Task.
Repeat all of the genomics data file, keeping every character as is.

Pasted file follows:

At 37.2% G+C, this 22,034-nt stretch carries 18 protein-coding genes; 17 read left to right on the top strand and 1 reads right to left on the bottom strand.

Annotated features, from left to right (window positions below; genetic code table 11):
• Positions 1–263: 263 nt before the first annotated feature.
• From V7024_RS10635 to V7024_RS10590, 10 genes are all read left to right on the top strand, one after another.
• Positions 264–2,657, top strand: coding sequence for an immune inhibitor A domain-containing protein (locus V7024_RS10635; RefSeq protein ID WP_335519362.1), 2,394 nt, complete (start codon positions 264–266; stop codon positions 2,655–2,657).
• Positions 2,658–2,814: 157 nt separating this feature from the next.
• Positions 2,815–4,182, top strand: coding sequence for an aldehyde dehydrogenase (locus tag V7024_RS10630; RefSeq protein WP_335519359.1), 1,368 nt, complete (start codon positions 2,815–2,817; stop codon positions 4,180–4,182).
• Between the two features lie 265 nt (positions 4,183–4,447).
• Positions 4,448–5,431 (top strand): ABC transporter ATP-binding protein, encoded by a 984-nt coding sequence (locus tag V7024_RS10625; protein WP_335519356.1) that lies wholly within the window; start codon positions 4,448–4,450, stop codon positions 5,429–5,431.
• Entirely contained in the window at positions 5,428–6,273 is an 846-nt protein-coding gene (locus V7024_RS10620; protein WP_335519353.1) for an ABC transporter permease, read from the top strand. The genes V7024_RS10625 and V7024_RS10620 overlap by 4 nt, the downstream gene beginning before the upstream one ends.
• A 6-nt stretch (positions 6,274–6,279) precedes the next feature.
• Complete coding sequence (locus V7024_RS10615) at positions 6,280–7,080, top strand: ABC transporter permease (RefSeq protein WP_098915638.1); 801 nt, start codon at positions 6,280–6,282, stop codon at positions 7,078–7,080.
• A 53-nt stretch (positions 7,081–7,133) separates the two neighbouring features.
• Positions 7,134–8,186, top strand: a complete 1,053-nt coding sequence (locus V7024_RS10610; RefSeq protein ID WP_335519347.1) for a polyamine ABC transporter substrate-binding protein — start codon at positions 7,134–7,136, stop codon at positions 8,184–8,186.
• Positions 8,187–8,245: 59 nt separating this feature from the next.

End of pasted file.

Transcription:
At 37.2% G+C, this 22,034-nt stretch carries 18 protein-coding genes; 17 read left to right on the top strand and 1 reads right to left on the bottom strand.

Annotated features, from left to right (window positions below; genetic code table 11):
• Positions 1–263: 263 nt before the first annotated feature.
• From V7024_RS10635 to V7024_RS10590, 10 genes are all read left to right on the top strand, one after another.
• Positions 264–2,657, top strand: coding sequence for an immune inhibitor A domain-containing protein (locus V7024_RS10635; RefSeq protein ID WP_335519362.1), 2,394 nt, complete (start codon positions 264–266; stop codon positions 2,655–2,657).
• Positions 2,658–2,814: 157 nt separating this feature from the next.
• Positions 2,815–4,182, top strand: coding sequence for an aldehyde dehydrogenase (locus tag V7024_RS10630; RefSeq protein WP_335519359.1), 1,368 nt, complete (start codon positions 2,815–2,817; stop codon positions 4,180–4,182).
• Between the two features lie 265 nt (positions 4,183–4,447).
• Positions 4,448–5,431 (top strand): ABC transporter ATP-binding protein, encoded by a 984-nt coding sequence (locus tag V7024_RS10625; protein WP_335519356.1) that lies wholly within the window; start codon positions 4,448–4,450, stop codon positions 5,429–5,431.
• Entirely contained in the window at positions 5,428–6,273 is an 846-nt protein-coding gene (locus V7024_RS10620; protein WP_335519353.1) for an ABC transporter permease, read from the top strand. The genes V7024_RS10625 and V7024_RS10620 overlap by 4 nt, the downstream gene beginning before the upstream one ends.
• A 6-nt stretch (positions 6,274–6,279) precedes the next feature.
• Complete coding sequence (locus V7024_RS10615) at positions 6,280–7,080, top strand: ABC transporter permease (RefSeq protein WP_098915638.1); 801 nt, start codon at positions 6,280–6,282, stop codon at positions 7,078–7,080.
• A 53-nt stretch (positions 7,081–7,133) separates the two neighbouring features.
• Positions 7,134–8,186, top strand: a complete 1,053-nt coding sequence (locus V7024_RS10610; RefSeq protein ID WP_335519347.1) for a polyamine ABC transporter substrate-binding protein — start codon at positions 7,134–7,136, stop codon at positions 8,184–8,186.
• Positions 8,187–8,245: 59 nt separating this feature from the next.